Friday, 4 June 2010

The Monarchies of God

Hawkwood and the Kings
Above is the final cover art for the first volume of Paul Kearney's Monarchies of God series, published by Solaris. This collects the first 2 books in a 5 book series - Hawkwood's Voyage and The Heretic Kings. This is something that's been great to work on, as the books are really good and unlike the other covers I've done I actually got to read them before starting! The whole series has been published several times previously, and from the start Paul said he'd like the covers to be totally different from the other releases, which had a very classic fully painted fantasy look to them. Not that there's anything wrong with that of course, but he felt these should feel different. My initial roughs are shown below, based on items, weapons and equipment the characters in the book use (Corfe's/The Cathedraller's helmet, a cavalry sabre and a Ramusian religious looking mace. This was meant more to show a general idea of what I was after, rather than something to finish properly at a later date.














I think Paul thought these were OK but immediately pointed out that the helmet was far too medieval looking, and should be based on helmets from a much later period in British history. Not being an expert on this kind of thing I was pointed in the direction of a Civil War re-enactor who works in our office, Andrew Evans. Initially I was just hoping for some guidance and reference material, but Andrew also happens to be an excellent 3D artist and offered to not only help design, but also render the helmet, sabre and golden mace. He's done a superb job, and the final elements are shown below. They're far more realistic and detailed than I could have hoped to do on my own, and now that these items 'exist' I'm hoping we can use them from different angles and in proper scenes when it comes to designing advertising and promotional material for the series.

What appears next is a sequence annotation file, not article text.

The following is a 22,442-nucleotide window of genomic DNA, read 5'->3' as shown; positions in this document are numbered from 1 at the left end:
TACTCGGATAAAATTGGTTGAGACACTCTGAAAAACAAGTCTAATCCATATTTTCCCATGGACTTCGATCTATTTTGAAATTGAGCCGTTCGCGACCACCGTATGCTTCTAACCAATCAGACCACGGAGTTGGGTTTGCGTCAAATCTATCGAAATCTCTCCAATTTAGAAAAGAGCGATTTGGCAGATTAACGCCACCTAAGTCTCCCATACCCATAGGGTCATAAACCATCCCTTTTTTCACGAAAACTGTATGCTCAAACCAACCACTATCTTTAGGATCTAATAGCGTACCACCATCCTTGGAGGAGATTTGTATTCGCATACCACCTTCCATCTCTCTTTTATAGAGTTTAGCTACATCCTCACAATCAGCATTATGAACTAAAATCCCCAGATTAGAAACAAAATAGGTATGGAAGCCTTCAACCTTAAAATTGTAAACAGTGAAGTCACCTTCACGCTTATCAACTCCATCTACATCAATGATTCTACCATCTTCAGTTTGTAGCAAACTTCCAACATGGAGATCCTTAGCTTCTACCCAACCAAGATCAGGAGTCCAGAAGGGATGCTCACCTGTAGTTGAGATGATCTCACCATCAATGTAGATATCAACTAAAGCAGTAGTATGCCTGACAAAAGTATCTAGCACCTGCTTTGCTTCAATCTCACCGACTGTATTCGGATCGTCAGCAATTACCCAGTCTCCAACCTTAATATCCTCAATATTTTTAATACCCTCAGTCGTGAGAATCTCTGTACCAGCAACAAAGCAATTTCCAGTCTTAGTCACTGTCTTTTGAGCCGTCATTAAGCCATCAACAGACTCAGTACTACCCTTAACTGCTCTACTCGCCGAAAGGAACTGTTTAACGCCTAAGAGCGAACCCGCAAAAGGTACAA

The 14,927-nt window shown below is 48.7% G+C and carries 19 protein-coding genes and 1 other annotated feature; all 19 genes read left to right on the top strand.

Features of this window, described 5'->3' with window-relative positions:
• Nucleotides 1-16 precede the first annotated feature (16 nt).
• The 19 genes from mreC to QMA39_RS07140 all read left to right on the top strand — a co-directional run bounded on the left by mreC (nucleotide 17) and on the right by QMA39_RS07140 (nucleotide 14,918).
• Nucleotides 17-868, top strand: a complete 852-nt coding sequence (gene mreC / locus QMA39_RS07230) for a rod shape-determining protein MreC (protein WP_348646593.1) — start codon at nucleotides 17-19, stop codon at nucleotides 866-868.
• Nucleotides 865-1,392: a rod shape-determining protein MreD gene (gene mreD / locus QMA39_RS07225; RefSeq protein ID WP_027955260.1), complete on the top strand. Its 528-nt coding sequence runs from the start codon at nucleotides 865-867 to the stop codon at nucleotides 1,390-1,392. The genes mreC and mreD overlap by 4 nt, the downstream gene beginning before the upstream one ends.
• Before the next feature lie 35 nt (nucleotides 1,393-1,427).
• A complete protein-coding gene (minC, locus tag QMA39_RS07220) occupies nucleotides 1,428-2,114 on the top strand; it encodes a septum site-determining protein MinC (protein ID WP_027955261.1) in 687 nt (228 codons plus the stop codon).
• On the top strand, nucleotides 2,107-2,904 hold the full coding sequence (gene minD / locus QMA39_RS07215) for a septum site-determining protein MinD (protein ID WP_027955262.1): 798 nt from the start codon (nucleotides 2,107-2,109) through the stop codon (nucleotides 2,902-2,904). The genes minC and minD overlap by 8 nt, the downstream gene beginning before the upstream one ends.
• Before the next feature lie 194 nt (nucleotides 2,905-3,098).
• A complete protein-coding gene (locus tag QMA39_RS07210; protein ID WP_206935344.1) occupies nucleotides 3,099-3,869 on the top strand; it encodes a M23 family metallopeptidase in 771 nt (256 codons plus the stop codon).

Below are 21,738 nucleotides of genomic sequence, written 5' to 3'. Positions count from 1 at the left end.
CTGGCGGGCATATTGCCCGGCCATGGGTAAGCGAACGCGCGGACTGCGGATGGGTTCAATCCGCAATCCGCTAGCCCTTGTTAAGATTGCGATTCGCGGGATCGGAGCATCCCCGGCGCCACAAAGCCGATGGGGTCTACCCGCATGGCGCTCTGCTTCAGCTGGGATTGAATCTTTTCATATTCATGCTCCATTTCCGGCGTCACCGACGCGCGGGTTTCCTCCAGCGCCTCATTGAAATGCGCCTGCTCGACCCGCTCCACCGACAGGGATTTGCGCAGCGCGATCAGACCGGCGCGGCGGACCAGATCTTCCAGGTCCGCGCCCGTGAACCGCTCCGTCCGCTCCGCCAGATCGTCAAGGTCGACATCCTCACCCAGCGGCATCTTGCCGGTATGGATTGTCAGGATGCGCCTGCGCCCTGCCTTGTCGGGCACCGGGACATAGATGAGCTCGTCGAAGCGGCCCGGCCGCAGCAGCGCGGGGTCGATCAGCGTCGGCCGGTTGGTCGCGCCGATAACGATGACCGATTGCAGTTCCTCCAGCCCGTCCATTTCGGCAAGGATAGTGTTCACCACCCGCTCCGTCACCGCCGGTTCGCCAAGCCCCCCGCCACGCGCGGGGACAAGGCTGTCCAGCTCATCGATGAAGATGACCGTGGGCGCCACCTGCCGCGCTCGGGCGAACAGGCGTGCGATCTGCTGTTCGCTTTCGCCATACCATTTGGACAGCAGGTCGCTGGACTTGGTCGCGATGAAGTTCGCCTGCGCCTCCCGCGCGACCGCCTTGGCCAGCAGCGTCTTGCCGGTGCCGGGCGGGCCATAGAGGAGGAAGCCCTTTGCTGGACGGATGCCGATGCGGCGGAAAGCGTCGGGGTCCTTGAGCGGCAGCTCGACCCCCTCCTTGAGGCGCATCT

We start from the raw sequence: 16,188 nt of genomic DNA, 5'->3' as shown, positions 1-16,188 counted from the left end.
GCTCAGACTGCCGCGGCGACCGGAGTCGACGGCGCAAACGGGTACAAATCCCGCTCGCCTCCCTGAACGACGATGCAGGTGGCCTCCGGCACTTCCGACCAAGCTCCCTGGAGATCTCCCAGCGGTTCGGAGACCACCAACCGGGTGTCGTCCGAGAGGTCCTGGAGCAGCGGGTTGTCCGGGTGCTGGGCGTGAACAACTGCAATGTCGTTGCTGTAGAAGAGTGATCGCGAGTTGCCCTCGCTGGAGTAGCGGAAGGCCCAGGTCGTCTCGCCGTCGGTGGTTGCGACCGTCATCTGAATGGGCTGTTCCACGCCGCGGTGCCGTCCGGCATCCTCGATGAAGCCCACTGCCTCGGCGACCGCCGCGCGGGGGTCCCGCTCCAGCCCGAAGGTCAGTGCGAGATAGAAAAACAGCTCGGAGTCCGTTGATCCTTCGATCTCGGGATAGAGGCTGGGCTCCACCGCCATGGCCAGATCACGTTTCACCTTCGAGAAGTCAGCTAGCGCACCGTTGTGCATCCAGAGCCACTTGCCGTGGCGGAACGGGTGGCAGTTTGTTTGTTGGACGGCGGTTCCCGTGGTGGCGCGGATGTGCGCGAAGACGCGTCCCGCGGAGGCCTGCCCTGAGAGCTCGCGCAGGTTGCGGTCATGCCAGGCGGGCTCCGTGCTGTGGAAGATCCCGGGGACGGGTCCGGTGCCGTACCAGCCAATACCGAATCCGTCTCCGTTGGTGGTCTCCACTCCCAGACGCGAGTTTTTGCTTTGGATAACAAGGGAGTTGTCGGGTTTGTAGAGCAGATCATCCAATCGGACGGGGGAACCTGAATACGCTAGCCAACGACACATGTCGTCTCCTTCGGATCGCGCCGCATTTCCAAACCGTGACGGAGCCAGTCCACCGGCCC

The next job was to incorporate his art into my cover design. I added them onto the background and lit the objects so they reflected the red from the behind. The whole thing looked good, but was far shorter than my initial rough so I added the twin golden rings around the elements. This helps with focus and the art now filled the space better without me having to totally redesign the text. The fur in the ring is a reference to the werewolves which play a large part of the story, and was made by scanning in a vile luminous pink acrylic cushion that my dog lies on...














I didn't look at the cover art again for a few weeks as it was done well in advance of the deadline, but when I did (2 days before print) I found the layered photoshop file I'd made first time round had been lost/deleted from my computer! Bit of a minor disaster, and I had to re-do the bloody thing from scratch! This turned out to be a blessing in disguise as my second go at it looked much better than the first. The rings have more colour reflected in them, the fur is more defined, and I added a nice old leathery texture to the red background which followed round onto the spine and back page. The final front and back covers are below.


The next job was to come up with a design for the interior pages, which is normally quite easy once the cover is done, as you can use the fonts and style of the cover when finished. Myself and David Moore came up with a symbol to represent the Ramusian religion from the book for use on chapter breaks and the like. I think this religion is based loosely on Catholic church so we tried to echo that without expressly using a crucifix, and with a twin border to match the cover rings.

Lastly I had to redraw the staple of any fantasy series: the maps. I actually quite like the original map drawings, with their hand written text and stuff, but as we'd spent a lot of effort with the rest of the book it seemed cheap not to update these too. Plus the only versions we had of them would have been page scanned from earlier releases and would have been a bit blurry and crap. I redrew the coastlines and features as closely as possible then relettered the areas and cities using the same fonts as the cover and internal pages, then added a good inch or so onto the top and bottom of each one so they fitted the new page dimensions better. As with the symbol above I added a twin lined border to echo the cover. Original maps are on the left, updated ones are on the right. The only thing left to do now is the entirety of volume 2!

























The Monarchies of God Volume 1: Hawkwood and the Kings is released August 2010 from Solaris Books.